April 25, 2010

NYT: Can botox stop essential tremor (hand, face, etc)?

On April 22, 2010, the New York Times published a short story entitled "Can Botox Stop the Hands From Shaking?"

The story goes on to report that "Intramuscular injections of Botox, or botulinum toxin, may play a limited role in the treatment of wrist and voice tremors in patients with essential tremor."

Indeed, I do agree with the "limited" role botox has on essential tremor (emphasis on limited) whether the tremor involves the hand or head/neck region which is what I deal with more often.

Botox works GREAT when only 1 or 2 muscles are involved such as muscular dystonias where discrete muscles are afflicted such as torticollis (sternocleidomastoid muscle and/or trapezius muscles) and spasmodic dysphonia (thyroarytenoid muscle).

Unfortunately, in most cases of tremor (not dystonia), multiple different muscles are involved and it is very difficult to pinpoint and inject every single muscle that is suffering from tremor. A patient can end up with over a dozen injections to hit each affected muscle, and still not get a perfect outcome due to overall weakness from having so many injections.

Let's take vocal tremor... Vocal tremor often has both a laryngeal, oral, as well as neck component (patient's head often shakes while talking). As such, if one theoretically wanted to inject botox for vocal tremor, all these muscles may potentially need to be injected:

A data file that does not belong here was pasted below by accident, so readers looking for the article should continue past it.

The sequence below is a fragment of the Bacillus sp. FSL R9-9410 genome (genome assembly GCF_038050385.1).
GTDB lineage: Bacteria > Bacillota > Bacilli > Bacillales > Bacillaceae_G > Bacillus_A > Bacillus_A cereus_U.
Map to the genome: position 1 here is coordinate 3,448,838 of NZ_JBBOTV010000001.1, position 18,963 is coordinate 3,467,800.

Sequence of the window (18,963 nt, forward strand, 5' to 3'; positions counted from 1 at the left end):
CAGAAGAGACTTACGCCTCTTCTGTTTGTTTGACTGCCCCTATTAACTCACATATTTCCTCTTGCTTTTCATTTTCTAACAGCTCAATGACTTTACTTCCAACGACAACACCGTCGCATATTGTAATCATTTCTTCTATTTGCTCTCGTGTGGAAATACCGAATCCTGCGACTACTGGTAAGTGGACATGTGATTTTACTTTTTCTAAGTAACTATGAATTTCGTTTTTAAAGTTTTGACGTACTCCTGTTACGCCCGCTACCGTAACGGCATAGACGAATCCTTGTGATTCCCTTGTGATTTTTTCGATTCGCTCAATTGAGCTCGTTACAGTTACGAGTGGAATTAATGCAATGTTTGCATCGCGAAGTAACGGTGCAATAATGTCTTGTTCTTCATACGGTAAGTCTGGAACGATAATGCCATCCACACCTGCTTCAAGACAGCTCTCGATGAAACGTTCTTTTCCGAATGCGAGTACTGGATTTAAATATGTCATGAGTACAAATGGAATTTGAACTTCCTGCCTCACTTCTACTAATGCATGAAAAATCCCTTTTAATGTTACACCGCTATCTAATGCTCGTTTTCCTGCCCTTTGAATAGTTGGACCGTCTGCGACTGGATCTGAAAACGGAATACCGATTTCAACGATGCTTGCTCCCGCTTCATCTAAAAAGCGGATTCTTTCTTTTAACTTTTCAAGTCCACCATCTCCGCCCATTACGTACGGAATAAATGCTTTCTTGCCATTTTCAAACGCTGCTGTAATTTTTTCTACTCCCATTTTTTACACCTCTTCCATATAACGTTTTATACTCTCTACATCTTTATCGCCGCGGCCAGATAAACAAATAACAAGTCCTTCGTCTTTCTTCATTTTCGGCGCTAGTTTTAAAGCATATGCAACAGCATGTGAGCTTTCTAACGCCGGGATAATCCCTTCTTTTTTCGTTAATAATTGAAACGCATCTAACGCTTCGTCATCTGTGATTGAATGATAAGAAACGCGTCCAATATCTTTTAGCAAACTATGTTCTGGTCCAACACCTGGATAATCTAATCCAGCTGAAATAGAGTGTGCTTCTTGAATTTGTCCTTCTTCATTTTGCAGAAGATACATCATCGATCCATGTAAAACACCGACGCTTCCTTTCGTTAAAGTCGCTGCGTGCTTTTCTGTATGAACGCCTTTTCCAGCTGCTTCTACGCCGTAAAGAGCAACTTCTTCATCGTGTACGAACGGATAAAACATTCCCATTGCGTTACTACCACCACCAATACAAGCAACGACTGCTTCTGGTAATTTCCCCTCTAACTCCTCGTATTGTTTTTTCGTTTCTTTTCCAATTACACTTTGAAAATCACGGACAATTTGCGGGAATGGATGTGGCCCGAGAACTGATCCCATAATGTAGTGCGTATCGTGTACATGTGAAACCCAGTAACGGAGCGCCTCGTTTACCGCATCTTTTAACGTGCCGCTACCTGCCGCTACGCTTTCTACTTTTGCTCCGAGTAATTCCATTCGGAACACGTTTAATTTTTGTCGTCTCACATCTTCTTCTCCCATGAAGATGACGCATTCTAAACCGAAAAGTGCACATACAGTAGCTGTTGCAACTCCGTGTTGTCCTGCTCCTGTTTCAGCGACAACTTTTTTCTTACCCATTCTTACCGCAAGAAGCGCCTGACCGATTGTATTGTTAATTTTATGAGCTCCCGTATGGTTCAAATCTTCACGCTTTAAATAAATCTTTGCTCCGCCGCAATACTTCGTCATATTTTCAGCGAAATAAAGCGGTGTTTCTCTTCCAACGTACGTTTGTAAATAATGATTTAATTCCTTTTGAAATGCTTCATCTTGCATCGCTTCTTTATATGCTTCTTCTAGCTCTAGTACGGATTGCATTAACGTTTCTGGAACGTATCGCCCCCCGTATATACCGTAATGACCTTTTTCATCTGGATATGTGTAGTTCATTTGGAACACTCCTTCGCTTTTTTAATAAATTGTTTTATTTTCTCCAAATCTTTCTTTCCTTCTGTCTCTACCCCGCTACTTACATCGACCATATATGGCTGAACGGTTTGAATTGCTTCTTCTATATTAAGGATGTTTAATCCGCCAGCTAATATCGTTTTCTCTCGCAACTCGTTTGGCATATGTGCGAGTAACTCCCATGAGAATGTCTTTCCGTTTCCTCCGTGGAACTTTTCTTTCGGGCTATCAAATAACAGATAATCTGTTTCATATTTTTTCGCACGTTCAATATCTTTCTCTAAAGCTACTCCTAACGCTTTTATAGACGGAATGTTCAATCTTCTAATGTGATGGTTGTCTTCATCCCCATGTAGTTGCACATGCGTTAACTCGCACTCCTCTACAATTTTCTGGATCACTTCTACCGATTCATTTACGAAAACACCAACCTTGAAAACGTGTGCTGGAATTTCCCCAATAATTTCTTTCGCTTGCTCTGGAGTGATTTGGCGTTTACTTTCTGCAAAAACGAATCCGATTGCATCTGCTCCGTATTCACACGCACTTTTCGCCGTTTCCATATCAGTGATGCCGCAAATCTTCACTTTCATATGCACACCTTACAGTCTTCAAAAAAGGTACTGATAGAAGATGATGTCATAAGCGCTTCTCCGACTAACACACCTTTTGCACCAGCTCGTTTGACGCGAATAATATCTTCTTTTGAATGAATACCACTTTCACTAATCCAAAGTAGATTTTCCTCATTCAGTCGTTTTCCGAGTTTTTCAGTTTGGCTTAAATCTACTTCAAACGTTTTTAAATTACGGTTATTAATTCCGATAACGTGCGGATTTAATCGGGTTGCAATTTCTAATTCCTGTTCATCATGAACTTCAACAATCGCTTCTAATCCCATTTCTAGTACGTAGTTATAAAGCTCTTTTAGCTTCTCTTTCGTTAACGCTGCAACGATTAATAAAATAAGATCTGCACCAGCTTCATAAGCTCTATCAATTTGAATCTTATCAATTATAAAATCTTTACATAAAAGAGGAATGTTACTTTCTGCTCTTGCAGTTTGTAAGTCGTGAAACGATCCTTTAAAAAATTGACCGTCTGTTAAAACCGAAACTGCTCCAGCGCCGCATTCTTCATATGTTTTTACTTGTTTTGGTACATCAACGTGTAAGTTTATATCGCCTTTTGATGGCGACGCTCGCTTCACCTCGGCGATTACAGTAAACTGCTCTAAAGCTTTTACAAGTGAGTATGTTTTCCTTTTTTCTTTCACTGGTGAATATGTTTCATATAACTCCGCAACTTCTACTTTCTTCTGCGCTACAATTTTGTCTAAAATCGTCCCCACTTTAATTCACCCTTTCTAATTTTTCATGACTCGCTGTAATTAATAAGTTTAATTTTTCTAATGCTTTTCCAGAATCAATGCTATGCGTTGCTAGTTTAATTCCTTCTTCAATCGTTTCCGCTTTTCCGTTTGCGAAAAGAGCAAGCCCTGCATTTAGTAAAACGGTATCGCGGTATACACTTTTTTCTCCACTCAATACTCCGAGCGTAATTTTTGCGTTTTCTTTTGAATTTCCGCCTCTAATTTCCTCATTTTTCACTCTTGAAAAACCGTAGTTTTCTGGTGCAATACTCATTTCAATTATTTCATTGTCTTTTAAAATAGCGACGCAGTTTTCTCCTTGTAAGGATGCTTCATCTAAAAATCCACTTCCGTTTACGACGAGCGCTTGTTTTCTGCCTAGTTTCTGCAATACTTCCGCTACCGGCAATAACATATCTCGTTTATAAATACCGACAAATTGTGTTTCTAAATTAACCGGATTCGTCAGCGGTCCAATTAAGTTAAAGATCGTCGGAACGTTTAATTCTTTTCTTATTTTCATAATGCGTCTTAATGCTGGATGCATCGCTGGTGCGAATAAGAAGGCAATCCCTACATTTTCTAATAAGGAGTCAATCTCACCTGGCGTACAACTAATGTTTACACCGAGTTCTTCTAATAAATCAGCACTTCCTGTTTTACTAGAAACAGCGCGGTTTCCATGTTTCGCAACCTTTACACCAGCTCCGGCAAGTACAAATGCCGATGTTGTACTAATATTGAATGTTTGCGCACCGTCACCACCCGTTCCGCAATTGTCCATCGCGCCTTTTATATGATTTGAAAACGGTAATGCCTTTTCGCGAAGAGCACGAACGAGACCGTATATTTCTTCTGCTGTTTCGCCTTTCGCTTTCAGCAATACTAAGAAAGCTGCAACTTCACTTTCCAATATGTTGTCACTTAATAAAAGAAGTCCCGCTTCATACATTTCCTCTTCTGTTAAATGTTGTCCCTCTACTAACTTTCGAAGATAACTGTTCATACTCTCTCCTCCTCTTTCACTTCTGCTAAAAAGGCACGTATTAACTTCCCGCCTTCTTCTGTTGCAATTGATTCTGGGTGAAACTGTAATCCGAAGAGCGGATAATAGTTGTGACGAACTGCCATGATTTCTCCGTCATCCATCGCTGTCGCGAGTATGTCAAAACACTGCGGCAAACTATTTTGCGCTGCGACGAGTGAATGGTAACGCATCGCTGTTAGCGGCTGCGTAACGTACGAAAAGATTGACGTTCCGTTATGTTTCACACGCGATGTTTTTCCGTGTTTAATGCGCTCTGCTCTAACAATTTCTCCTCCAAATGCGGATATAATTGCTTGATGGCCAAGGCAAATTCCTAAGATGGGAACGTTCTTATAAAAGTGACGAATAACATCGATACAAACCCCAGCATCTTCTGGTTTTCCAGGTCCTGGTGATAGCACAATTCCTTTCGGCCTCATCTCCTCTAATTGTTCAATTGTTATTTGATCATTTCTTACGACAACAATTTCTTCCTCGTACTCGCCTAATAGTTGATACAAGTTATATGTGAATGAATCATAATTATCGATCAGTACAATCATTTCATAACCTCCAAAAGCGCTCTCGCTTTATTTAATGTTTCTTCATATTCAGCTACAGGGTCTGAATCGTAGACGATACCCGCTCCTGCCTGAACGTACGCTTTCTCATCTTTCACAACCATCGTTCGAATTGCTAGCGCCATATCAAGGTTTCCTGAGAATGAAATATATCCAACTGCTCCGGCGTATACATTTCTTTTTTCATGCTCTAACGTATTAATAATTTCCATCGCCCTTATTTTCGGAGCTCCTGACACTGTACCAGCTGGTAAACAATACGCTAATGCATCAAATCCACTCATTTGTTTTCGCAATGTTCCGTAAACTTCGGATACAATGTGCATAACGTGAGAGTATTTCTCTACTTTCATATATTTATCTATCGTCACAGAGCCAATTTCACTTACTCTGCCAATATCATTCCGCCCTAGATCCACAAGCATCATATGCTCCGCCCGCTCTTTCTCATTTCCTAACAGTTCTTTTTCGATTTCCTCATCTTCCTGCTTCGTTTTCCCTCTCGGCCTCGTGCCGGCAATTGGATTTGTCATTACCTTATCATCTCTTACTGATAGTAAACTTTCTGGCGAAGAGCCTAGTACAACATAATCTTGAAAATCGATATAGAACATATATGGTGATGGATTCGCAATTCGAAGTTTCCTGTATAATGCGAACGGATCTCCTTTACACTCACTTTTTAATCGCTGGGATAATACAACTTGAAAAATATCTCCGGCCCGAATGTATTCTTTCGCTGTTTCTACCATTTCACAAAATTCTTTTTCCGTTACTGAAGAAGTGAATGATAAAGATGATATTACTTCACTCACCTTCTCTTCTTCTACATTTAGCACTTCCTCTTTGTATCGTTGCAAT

• thyroartenoid
• thyrohyoid
• sternothyroid
• infrahyoid
• omohyoid
• sternohyoid
• posterior cricoarytenoid
• lateral cricoarytenoid
• sternocleidomastoid
• superior pharyngeal constrictor
• middle pharyngeal constrictor
• inferior pharyngeal constrictor
• genioglossus
• hyoglossus
• styloglossus
• plalatoglossus
• levator veli palatini
• tensor veli palatini
• palatoglossus
• palatopharyngeus
• platysma
• etc.

That's a lot of muscles... which means a lot of injections... which means overall increased risk of overall weakness... AND the tremor may still be present.

However, botox injections may STILL be helpful to reduce symptoms of vocal tremor, but complete elimination of vocal tremor may be not be possible to achieve. Read more...

As many people already know, botox works great for wrinkles because discrete muscles are involved (just like for dystonia).

Our office provides botox injections for wrinkles, torticollis, spasmodic dysphonia, etc... but not for tremor UNLESS it is involving only a few muscles (very rare!).

Read the NYT article here.
Fauquier blog
Fauquier ENT

Dr. Christopher Chang is a private practice otolaryngology, head & neck surgeon specializing in the treatment of problems related to the ear, nose, and throat. Located in Warrenton, VA about 45 minutes west of Washington DC, he also provides inhalant allergy testing/treatment, hearing tests, and dispenses hearing aids.

1 comment:

Anonymous said...

My essential tremor is a rotational motion of the lower arm. Are there a lot of muscles involved in that motion?

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